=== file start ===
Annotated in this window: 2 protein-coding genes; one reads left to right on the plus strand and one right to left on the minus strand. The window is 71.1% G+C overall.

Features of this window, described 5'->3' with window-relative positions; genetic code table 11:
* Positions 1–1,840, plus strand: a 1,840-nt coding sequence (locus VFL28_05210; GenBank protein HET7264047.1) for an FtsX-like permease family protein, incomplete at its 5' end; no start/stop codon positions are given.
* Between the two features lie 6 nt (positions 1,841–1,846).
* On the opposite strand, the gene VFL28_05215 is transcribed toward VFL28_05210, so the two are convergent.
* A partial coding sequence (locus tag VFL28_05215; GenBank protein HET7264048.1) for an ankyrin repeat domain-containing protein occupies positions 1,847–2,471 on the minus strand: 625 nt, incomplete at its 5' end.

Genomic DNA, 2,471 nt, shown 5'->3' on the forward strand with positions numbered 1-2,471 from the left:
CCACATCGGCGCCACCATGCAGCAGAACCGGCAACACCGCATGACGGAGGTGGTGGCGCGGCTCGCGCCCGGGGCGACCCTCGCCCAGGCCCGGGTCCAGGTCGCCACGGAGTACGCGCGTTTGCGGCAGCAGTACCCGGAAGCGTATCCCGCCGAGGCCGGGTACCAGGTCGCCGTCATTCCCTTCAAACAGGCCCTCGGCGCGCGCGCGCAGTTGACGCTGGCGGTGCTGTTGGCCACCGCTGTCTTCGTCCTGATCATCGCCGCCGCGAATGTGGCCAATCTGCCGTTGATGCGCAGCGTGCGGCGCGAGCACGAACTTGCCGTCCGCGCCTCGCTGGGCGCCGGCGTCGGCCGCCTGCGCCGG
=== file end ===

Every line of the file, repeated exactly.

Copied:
Annotated in this window: 2 protein-coding genes; one reads left to right on the plus strand and one right to left on the minus strand. The window is 71.1% G+C overall.

Features of this window, described 5'->3' with window-relative positions; genetic code table 11:
* Positions 1–1,840, plus strand: a 1,840-nt coding sequence (locus VFL28_05210; GenBank protein HET7264047.1) for an FtsX-like permease family protein, incomplete at its 5' end; no start/stop codon positions are given.
* Between the two features lie 6 nt (positions 1,841–1,846).
* On the opposite strand, the gene VFL28_05215 is transcribed toward VFL28_05210, so the two are convergent.
* A partial coding sequence (locus tag VFL28_05215; GenBank protein HET7264048.1) for an ankyrin repeat domain-containing protein occupies positions 1,847–2,471 on the minus strand: 625 nt, incomplete at its 5' end.

Genomic DNA, 2,471 nt, shown 5'->3' on the forward strand with positions numbered 1-2,471 from the left:
CCACATCGGCGCCACCATGCAGCAGAACCGGCAACACCGCATGACGGAGGTGGTGGCGCGGCTCGCGCCCGGGGCGACCCTCGCCCAGGCCCGGGTCCAGGTCGCCACGGAGTACGCGCGTTTGCGGCAGCAGTACCCGGAAGCGTATCCCGCCGAGGCCGGGTACCAGGTCGCCGTCATTCCCTTCAAACAGGCCCTCGGCGCGCGCGCGCAGTTGACGCTGGCGGTGCTGTTGGCCACCGCTGTCTTCGTCCTGATCATCGCCGCCGCGAATGTGGCCAATCTGCCGTTGATGCGCAGCGTGCGGCGCGAGCACGAACTTGCCGTCCGCGCCTCGCTGGGCGCCGGCGTCGGCCGCCTGCGCCGG